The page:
Discussion in 'Alternate History Discussion: Before 1900' started by Space Oddity, Jun 4, 2011.
A Catholic England?
With Anne Boleyn as Queen? Surely, you jest.
The reason Henry VIII adopted the reform was because the Catholic Church refused to annul his marriage to Catherine of Aragon so that he would marry Anne Boleyn. Anne Boleyn being Queen here, Henry VIII still broke with Rome.
Hell, Henry's brand of Protestant-flavored Catholicism minus the Pope is likely to be a bit more strongly Protestant-flavored ITTL...
I could see Henry's alt-son to follow what Edward VI did and tilt England more to a Lutheran-flavored Church of England.
And after almost a month I update!
Well, I have to admit, part of this has been due to research--and part of this is due to the fact that while I have exciting things planned down the way, the immediate effect of the gender swap is 'things happen like they did in our timeline--ONLY SLIGHTLY DIFFERENT!!!!' Which is, as happens so often, rather tough to write. So, after much debate--the Cliff Notes version!
--The child is christened in an extravagant spectacle at the Church of the Obediant Friars. Henry, who has been leaning towards naming the child Edward, does a last minute swerve, and decides that, no, it'll be Henry after all. The court winces, but goes on with their business, because it's Henry VIII, and this is pretty much what you expect.
--Imperial ambassador Eustace Chapuys has the difficult job of breaking the bad news to Charles. He does hold out some hope--he has it on "good authority" that 'the child is sickly, and will likely soon die.' When this fails to pass, Chapuys offers yet another consolation--"the young bastard" shows signs of being "slow-witted".
--Aside from Chapuys and his 'good authorities', most people who see Prince Henry agree he seems healthy and active, with many comments on his bright red hair and blue eyes. Both of his parents dote on the young prince in their own ways--Anne as a loving mother, Henry as an almost obsessively protective yet rather distant father.
--Catherine of Aragon and her daughter Mary handle matters about as well as can be expected, especially as Henry starts making it clear that he no longer feels obligated to them in any way, shape or form. Or more exactly, the subordinates he has dealing with them make it clear, because Henry really doesn't want to see them, as he might start feeling guilty, which he really doesn't like. Both refuse to acknowledge Anne as Henry's wife.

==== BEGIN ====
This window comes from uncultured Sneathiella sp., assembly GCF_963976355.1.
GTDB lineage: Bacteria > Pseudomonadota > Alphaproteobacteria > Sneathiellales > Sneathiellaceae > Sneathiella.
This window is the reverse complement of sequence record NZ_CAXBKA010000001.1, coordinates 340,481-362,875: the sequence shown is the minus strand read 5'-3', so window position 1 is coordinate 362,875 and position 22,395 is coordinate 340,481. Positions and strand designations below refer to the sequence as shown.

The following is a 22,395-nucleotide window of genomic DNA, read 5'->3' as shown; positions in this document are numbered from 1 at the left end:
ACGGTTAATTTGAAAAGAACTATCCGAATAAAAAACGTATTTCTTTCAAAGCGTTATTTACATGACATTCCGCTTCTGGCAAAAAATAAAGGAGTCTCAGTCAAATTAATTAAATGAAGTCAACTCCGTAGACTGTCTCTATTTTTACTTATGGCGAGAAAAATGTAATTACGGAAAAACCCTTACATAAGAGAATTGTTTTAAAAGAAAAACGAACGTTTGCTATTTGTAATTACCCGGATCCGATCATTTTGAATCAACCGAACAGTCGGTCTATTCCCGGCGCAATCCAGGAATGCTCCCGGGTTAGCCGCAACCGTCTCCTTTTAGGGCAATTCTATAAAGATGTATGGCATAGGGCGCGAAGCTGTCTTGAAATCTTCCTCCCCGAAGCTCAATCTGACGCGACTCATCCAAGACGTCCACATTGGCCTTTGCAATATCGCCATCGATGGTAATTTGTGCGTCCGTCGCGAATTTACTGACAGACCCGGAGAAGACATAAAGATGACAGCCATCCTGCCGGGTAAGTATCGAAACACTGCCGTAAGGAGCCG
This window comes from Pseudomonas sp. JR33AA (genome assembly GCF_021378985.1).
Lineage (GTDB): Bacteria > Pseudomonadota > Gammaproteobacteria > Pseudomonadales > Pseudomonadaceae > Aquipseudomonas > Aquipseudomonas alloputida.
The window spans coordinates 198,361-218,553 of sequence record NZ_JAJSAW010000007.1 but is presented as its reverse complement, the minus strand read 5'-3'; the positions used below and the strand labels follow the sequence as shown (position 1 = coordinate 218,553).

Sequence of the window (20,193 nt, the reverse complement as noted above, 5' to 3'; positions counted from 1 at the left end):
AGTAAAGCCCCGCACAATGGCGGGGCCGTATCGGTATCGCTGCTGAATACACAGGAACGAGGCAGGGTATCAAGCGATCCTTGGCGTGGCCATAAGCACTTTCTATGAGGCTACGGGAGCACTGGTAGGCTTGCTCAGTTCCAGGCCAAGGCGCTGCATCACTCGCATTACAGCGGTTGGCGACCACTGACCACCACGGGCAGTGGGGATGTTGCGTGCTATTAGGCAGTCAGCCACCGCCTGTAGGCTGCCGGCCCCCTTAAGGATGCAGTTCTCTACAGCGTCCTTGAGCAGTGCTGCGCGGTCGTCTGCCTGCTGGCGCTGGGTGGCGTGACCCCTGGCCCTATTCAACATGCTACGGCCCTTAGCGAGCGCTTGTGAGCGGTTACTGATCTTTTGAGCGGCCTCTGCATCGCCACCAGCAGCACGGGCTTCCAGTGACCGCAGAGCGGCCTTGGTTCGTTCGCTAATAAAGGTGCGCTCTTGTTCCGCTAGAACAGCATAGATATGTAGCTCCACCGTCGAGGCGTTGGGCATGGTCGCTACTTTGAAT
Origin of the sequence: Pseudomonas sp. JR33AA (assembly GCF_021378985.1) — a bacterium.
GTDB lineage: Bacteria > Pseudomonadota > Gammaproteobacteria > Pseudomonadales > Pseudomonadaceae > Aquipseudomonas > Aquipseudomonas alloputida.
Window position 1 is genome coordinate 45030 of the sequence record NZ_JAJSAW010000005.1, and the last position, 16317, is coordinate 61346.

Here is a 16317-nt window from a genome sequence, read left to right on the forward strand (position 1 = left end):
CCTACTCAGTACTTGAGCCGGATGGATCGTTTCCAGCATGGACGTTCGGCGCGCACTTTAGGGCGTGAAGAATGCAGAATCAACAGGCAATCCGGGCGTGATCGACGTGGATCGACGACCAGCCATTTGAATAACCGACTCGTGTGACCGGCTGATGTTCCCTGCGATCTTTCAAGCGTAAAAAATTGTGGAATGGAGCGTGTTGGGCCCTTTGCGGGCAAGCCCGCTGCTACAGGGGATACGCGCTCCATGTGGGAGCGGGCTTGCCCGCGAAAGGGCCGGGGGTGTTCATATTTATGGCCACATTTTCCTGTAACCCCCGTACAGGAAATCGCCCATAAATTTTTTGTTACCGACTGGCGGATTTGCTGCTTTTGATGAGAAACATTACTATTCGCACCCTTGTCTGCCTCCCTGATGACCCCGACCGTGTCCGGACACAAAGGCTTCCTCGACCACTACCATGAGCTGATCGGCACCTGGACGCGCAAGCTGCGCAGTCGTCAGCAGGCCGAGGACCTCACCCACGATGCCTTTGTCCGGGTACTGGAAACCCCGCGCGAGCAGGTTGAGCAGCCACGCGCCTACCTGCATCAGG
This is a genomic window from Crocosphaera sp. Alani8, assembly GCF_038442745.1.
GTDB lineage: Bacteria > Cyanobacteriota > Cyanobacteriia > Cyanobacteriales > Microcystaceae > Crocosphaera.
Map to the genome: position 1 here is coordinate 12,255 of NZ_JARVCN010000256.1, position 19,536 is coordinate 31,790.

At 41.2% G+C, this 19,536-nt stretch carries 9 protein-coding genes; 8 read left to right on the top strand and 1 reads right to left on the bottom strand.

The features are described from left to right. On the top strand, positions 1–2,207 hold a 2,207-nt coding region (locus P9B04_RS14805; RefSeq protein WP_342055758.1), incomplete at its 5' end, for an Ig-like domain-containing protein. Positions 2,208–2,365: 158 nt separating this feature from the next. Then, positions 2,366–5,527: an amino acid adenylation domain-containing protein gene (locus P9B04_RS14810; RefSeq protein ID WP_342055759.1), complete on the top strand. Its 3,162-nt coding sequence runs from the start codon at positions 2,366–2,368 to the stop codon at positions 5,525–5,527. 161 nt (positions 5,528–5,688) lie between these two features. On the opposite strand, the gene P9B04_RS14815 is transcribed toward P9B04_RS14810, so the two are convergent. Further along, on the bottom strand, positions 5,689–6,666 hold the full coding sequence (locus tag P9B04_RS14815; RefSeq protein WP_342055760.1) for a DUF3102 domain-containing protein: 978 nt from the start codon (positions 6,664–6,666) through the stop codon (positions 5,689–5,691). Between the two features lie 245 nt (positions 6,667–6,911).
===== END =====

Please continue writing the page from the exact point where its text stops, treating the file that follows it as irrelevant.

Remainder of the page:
-Francois I and Henry VIII are of course, good, dear allies who are going to stand with each other against that wily no-good Emperor Charles no matter what. At least so runs the official line. Tensions are, of course starting right below the surface, mostly because each man has an ego so large that accomodating anyone else's is rather problematic, and Henry, in his heart of hearts, can never quite cotton to this whole 'get along with the French' idea. Still, it would be wrong to say he's the big stumbling block--well, no it wouldn't, but he's not the ONLY big stumbling block. By the end of 1534, Francois is rethinking his whole stance on this Protestant thing, in light of the 'Affair of the Placcards', and this is naturally making him rethink his alliance with Henry. Even if Henry swears up and down he's not a Protestant, merely a man who has a few issues with the Pope. Still, for the time being, both realize that the alliance is good sense, and they're sticking with it. The question is, when will they allow themselves to think otherwise.
--In other French diplomatic matters, Francois continues to politely push for a marriage between the Dauphin and Mary. Henry really isn't too keen on this, and for once, his court is in agreement--even ardent Francophile Anne. True, Mary is technically a bastard now, if you accept Henry's ruling, but if you don't, she's the legitimate heir, which makes handing her off to a Catholic monarch rather troubling, even if right now, he's insisting he's your bestest buddy in the world, and will never, ever betray you. Which doesn't mean that some marriage alliance won't be in the cards--Anne is very keen on the idea having her son marry a French princess. The only problem is that the selection at the moment is rather limited. Francois' eldest daughter is the sickly Madeleine of Valois, who, in addition to her health and age problems, was already promised to James V of Scotland, though Francis has walked back from this due to the afore-mentioned health problems. His second daughter, Marguerite, is unattatched, but still ten years older than Prince Henry, a more significant age gap than lay between Catherine and Henry when they wed. And look how that turned out. Still, everyone is hopeful that some sort of accomodation can be reached.
--And turning to the biggest Catholic of them all, Pope Clement VII finds himself in a tough spot. Technically, he can and probably should take action against Henry for what he's done, but the fact remains--Henry now has a son he considers legitimate, and expecting him to chuck him aside on the Pope's say-so is... well, a bit optimistic. And so, despite pressure from Charles, he dithers. Privately, overtures are made to Henry, suggesting that if he makes some form of penance--a large donation, a pilgrimage to Jerusalem, a vow to fight against the insidious Turk--the Church would be willing to let this matter slide, recognize the annulment and Prince Henry's legitimacy, and basically get this whole ugly affair behind them.